When Kendra Aumann-Weyenberg was 15, she was inspired by a local librarian to code.
Aumann-Weyenberg, who was home-schooled, went to the local library to learn the basics of programming and HTML through one of its programs. The librarian encouraged Aumann-Weyenberg to go into the field.
“She was a strong female role model,” Aumann-Weyenberg said. “She convinced me to go into computer science.”
Four essay questions, one recommendation letter and a résumé later, Aumann-Weyenberg is one of 100 recipients worldwide to receive Google’s Women Techmakers Scholars Program award of $10,000. She is one of 20 in the United States.
“I’m really grateful for this opportunity,” she said.
With that sum of money, Aumann-Weyenberg plans to put it toward her final year at the University Wisconsin-Stout, where she majors in computer science-game design and development.
“I love the problem solving and the creativity of computer science,” she said.
The DeKalb, Illinois, native added the Google scholarship to her list after she saw it in a school email. At the time, she was applying to a variety of scholarships, hoping for the best when it came to any and all of them, since she is paying for college by herself.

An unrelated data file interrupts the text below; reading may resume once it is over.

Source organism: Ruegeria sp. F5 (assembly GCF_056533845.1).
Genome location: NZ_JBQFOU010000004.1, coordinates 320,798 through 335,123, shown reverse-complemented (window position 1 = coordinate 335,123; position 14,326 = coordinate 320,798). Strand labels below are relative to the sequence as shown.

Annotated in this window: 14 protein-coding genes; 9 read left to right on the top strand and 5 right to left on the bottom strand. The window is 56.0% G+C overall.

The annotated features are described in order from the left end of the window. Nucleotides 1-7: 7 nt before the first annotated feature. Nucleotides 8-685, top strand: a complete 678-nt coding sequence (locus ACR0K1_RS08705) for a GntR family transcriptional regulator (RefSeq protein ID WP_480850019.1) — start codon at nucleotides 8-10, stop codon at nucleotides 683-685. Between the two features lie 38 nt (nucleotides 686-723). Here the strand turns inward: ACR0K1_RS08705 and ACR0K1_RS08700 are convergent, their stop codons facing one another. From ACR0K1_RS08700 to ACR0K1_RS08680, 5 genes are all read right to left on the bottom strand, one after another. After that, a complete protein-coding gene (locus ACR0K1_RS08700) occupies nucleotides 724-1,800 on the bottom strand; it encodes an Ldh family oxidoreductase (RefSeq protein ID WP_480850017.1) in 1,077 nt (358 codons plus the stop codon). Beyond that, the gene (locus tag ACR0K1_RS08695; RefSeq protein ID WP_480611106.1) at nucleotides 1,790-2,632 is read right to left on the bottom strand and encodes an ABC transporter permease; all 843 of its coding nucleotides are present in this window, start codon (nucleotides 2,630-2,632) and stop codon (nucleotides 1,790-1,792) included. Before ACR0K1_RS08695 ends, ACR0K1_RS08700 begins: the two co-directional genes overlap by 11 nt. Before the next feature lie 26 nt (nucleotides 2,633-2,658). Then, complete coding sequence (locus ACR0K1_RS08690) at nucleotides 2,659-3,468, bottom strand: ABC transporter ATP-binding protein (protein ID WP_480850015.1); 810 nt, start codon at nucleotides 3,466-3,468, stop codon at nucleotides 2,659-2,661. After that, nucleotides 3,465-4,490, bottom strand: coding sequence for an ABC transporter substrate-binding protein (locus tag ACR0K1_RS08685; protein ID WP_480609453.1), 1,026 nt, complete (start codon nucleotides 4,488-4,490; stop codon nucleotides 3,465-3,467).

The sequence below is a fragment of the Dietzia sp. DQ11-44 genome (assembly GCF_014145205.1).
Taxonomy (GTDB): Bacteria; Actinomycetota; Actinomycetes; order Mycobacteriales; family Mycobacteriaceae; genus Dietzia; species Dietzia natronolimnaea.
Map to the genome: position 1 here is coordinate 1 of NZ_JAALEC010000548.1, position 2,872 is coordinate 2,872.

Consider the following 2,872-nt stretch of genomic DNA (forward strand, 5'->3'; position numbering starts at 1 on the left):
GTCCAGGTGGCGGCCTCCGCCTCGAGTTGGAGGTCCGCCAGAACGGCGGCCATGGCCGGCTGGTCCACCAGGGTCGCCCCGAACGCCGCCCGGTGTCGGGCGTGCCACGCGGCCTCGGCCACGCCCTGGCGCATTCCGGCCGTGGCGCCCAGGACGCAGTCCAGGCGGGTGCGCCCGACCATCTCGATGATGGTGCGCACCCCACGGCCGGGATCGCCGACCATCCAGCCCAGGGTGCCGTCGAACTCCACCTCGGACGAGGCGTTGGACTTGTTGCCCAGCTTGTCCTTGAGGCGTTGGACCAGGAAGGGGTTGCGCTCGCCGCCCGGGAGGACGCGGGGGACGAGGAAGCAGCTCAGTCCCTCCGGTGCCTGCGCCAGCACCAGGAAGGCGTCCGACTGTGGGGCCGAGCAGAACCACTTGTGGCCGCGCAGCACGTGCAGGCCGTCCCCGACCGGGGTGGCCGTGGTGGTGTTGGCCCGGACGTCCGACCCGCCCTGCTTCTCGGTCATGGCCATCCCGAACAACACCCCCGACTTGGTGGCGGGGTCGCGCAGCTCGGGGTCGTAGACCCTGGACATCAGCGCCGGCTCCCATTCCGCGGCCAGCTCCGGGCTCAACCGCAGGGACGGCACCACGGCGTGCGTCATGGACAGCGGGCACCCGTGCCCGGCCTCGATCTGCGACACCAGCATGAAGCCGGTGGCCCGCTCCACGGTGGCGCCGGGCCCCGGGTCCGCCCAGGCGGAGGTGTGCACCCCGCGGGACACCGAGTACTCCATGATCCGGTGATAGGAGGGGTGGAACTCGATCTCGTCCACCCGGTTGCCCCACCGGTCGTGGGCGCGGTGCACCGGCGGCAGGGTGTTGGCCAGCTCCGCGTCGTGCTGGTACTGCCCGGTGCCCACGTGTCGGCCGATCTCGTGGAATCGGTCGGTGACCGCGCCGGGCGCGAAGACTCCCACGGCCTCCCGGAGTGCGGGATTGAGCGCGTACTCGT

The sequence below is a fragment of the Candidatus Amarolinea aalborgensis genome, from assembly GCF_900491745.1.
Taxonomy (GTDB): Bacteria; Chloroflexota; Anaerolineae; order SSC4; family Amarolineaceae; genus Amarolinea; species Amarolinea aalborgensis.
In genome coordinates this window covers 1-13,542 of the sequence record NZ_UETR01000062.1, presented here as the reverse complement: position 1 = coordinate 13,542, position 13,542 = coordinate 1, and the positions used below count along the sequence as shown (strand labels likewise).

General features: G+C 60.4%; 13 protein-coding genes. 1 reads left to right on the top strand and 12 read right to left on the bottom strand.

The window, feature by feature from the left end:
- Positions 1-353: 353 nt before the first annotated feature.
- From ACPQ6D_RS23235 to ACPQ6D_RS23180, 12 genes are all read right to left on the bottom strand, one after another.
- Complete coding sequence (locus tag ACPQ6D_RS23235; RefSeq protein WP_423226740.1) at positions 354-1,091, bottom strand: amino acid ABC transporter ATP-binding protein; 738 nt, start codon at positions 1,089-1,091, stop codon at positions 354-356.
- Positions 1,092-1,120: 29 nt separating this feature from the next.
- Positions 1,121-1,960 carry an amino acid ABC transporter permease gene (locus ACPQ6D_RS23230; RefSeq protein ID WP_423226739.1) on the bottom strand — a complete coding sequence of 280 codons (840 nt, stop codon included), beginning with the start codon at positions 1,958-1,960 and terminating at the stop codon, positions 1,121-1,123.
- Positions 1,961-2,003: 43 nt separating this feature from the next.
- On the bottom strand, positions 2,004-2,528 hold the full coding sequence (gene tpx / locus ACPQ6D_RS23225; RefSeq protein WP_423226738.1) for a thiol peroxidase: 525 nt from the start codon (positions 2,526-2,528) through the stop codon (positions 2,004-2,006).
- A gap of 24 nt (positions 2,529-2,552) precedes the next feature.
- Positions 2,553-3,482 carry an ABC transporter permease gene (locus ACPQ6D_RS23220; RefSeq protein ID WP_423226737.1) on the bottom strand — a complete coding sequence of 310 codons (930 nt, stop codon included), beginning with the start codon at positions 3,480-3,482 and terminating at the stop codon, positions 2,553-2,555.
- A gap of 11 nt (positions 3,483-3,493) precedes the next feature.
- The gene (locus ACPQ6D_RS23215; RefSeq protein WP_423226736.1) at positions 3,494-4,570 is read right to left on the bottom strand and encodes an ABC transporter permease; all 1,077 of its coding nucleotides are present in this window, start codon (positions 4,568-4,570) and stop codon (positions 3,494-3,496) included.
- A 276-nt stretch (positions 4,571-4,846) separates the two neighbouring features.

The scholarship is designated for college women in any technical field, like computer science and video game programming.
Aumann-Weyenberg said she notices that at most one in five of her classmates in programming or math classes are women. She says she has been lucky.
“Several professors at Stout are strong, female role models who have been influential as well,” Aumann-Weyenberg said in an email. “Someday, I hope to inspire more young women to major in computer science.”
Her favorite project to date is a video game she made with four other students called “Woolhemina’s Bedtime Round-Up.” The game has a main character, who is a sheep, that uses its contagious yawn to blast partying “woolfs” to sleep before the night is over.
As a software engineering intern on the corporate finance team at Digi Keys, an electronic parts distributor, she is learning how to advance her skills in coding. Upon graduation, Aumann-Weyenberg hopes to get a job in computer coding where she is happy and can say she contributed to something great.
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